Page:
News / Asia

Activists Denounce China State TV 'Interview' with Detained Journalist

Chen Yongzhou on Chinese state television.
Chen Yongzhou on Chinese state television.
Chinese legal rights activists are denouncing authorities for putting a detained journalist on state television to confess to making false accusations about a state-owned company.

The legal activists said Saturday's CCTV broadcast of the confession by Chen Yongzhou violated his right to due process, because he has yet to face any charges and remains under investigation.

Police from the south-central city of Changsha detained Chen in the southern city of Guangzhou on October 19, on suspicion of damaging the reputation of Changsha-based engineering company Zoomlion.

Chen wrote a series of articles about Zoomlion for Guangzhou-based newspaper New Express, alleging that the machinery maker inflated its profits. The CCTV footage showed him in detention in a Changsha prison, where he told an interviewer that he falsified the Zoomlion accusations in return for money and fame.

Trial by TV?

Beijing-based rights lawyer Li Zhuang expressed outrage at the state television broadcast. Speaking to VOA by phone, he said it reminds him of how he faced accusations of falsifying evidence when he defended a mobster targeted by authorities in the southwestern city of Chongqing.

"Chinese state security laws expressly stipulate that during the investigative stage of a crime, all pieces of evidence are state secrets. How is it possible for public media to expose them?" asked Li.

"This is the same as when Chongqing authorities arrested me. They investigated many pertinent witnesses ... and forced them to acknowledge my guilt. After I had been detained for just three or four days, [the witness testimonies] all were published on CCTV, convicting me in the court of public opinion. This kind of practice is extremely wrong and also illegal."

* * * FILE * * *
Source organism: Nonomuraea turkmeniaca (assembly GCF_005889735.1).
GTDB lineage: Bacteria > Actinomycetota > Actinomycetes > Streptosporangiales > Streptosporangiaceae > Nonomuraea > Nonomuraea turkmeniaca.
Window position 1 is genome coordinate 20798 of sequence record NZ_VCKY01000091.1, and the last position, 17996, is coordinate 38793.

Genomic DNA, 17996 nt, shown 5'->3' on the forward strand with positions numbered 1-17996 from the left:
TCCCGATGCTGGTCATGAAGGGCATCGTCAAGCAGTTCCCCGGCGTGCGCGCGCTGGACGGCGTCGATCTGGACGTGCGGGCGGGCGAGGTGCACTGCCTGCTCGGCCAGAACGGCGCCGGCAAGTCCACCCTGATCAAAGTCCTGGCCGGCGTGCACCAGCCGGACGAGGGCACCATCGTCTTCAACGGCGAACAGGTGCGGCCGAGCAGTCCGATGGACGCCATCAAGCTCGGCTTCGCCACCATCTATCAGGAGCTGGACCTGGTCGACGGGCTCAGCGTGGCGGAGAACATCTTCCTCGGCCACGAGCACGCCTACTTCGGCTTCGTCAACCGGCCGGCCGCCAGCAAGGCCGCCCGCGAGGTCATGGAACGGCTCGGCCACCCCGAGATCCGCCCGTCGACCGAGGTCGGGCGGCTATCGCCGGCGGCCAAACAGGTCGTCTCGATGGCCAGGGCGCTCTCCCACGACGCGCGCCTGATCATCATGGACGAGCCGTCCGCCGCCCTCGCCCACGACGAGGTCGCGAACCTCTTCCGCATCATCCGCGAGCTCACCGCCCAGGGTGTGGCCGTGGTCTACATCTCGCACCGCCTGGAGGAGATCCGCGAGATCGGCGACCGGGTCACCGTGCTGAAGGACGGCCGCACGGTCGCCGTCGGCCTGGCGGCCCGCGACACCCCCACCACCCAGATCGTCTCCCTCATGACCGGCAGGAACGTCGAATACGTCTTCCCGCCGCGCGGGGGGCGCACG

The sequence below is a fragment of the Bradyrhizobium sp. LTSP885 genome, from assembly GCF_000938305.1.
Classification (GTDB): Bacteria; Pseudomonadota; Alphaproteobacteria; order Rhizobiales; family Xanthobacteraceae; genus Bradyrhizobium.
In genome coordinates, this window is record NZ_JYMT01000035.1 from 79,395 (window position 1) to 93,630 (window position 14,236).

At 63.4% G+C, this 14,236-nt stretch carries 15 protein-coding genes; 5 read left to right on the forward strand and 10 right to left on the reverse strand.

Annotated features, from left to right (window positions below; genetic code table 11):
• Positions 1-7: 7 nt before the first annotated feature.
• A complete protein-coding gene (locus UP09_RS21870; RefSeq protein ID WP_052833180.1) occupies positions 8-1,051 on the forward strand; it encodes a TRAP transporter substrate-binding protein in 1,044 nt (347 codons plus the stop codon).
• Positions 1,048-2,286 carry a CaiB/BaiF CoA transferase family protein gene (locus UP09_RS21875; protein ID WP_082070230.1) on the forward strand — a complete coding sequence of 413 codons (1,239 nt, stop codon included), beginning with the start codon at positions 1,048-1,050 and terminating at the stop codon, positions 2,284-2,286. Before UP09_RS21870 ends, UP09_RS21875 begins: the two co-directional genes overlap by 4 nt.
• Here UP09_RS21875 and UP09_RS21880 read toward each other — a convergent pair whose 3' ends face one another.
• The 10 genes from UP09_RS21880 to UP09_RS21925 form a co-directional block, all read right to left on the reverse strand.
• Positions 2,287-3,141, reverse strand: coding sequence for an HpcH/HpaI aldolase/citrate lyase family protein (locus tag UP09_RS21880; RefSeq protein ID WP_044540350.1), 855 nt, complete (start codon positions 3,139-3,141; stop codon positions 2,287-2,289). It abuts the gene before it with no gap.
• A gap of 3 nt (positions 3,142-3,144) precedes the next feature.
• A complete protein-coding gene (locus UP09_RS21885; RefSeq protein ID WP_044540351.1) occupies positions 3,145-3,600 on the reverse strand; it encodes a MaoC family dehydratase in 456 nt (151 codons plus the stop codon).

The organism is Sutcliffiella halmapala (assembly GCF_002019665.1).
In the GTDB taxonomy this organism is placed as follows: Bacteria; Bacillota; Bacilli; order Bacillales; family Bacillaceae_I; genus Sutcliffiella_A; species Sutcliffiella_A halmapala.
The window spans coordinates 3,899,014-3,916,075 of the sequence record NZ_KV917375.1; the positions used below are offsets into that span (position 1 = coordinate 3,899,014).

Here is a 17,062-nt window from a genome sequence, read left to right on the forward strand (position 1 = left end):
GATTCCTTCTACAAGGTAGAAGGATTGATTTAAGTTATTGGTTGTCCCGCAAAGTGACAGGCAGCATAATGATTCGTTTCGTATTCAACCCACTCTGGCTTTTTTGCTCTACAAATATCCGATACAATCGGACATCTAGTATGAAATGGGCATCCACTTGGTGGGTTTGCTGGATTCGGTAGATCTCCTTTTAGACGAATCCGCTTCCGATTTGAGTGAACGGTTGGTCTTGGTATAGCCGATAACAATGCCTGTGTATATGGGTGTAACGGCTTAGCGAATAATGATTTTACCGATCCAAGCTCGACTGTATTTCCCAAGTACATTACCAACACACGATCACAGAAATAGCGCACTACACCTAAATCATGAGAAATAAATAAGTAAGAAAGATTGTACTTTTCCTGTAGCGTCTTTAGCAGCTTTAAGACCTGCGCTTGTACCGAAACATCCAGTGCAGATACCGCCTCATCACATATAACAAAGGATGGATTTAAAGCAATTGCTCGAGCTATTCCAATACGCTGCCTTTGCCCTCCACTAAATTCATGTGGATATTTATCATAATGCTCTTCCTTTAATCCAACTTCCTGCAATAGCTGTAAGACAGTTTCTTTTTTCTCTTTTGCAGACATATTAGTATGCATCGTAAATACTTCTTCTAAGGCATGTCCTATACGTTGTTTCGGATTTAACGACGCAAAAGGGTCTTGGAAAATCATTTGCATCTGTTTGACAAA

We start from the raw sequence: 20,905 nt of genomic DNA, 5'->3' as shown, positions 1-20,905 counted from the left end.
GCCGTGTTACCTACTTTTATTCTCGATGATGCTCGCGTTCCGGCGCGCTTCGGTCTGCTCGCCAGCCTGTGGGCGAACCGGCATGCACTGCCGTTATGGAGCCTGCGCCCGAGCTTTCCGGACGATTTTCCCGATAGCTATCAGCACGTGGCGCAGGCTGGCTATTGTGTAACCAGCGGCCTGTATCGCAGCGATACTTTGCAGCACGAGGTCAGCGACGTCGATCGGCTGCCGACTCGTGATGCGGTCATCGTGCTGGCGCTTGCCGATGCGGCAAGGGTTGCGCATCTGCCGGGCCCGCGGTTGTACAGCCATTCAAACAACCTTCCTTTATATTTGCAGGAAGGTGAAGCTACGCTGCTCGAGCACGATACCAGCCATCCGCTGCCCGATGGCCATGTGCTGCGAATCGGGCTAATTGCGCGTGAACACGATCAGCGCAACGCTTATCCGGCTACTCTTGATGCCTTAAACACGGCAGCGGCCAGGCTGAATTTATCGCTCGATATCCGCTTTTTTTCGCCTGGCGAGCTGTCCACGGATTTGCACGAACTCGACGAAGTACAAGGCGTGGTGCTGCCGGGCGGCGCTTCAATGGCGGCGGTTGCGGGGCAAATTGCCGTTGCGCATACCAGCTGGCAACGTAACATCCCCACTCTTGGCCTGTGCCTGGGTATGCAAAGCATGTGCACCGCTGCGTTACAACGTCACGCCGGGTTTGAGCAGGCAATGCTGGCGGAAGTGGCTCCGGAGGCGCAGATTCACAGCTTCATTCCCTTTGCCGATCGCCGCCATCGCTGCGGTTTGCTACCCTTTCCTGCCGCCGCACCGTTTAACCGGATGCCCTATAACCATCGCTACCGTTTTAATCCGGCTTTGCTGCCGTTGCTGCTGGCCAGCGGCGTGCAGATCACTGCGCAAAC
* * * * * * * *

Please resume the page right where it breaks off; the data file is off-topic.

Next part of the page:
Li was jailed in 2010 and released the following year.

Another Chinese rights lawyer, Si Weijiang, compared Chen's televised confession to pre-trial judgment. In an interview with Hong Kong's South China Morning Post, Si asked "who gave CCTV the right to violate ... legal procedures?"

Chen's treatment questioned

Some Chinese Internet users expressed concern about marks that appeared on Chen's neck as he appeared on CCTV, and they speculated that he may have been pressured to confess through physical abuse. Others commented about how his hands appeared to make nervous gestures during the interview.

A spokesman for Paris-based rights group Reporters Without Borders said in a VOA interview that the broadcast "raises many questions" about the conduct of Chinese police. Benjamin Ismail said the group is trying to determine the facts.